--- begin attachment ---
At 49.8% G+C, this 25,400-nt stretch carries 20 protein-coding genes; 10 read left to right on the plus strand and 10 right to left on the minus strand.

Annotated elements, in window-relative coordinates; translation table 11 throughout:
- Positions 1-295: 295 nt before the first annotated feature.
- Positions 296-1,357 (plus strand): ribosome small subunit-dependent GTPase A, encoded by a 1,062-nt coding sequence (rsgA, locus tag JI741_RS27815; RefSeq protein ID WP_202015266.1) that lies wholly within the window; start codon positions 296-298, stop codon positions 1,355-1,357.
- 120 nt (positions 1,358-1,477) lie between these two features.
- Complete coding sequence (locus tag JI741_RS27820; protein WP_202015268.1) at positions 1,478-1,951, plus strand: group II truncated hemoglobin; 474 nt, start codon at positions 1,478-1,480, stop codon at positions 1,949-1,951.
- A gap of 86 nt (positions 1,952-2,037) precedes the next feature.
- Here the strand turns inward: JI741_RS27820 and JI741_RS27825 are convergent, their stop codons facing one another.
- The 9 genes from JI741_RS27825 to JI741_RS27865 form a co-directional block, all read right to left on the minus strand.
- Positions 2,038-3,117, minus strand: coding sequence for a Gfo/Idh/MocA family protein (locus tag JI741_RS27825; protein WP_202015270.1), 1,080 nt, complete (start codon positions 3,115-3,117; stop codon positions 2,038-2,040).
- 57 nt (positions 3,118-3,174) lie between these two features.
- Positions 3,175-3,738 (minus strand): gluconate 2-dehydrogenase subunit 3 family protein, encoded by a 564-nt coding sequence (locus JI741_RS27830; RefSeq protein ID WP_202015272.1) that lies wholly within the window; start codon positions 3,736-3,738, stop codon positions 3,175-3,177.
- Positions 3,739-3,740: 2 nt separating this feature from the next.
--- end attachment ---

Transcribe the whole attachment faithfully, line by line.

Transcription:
At 49.8% G+C, this 25,400-nt stretch carries 20 protein-coding genes; 10 read left to right on the plus strand and 10 right to left on the minus strand.

Annotated elements, in window-relative coordinates; translation table 11 throughout:
- Positions 1-295: 295 nt before the first annotated feature.
- Positions 296-1,357 (plus strand): ribosome small subunit-dependent GTPase A, encoded by a 1,062-nt coding sequence (rsgA, locus tag JI741_RS27815; RefSeq protein ID WP_202015266.1) that lies wholly within the window; start codon positions 296-298, stop codon positions 1,355-1,357.
- 120 nt (positions 1,358-1,477) lie between these two features.
- Complete coding sequence (locus tag JI741_RS27820; protein WP_202015268.1) at positions 1,478-1,951, plus strand: group II truncated hemoglobin; 474 nt, start codon at positions 1,478-1,480, stop codon at positions 1,949-1,951.
- A gap of 86 nt (positions 1,952-2,037) precedes the next feature.
- Here the strand turns inward: JI741_RS27820 and JI741_RS27825 are convergent, their stop codons facing one another.
- The 9 genes from JI741_RS27825 to JI741_RS27865 form a co-directional block, all read right to left on the minus strand.
- Positions 2,038-3,117, minus strand: coding sequence for a Gfo/Idh/MocA family protein (locus tag JI741_RS27825; protein WP_202015270.1), 1,080 nt, complete (start codon positions 3,115-3,117; stop codon positions 2,038-2,040).
- 57 nt (positions 3,118-3,174) lie between these two features.
- Positions 3,175-3,738 (minus strand): gluconate 2-dehydrogenase subunit 3 family protein, encoded by a 564-nt coding sequence (locus JI741_RS27830; RefSeq protein ID WP_202015272.1) that lies wholly within the window; start codon positions 3,736-3,738, stop codon positions 3,175-3,177.
- Positions 3,739-3,740: 2 nt separating this feature from the next.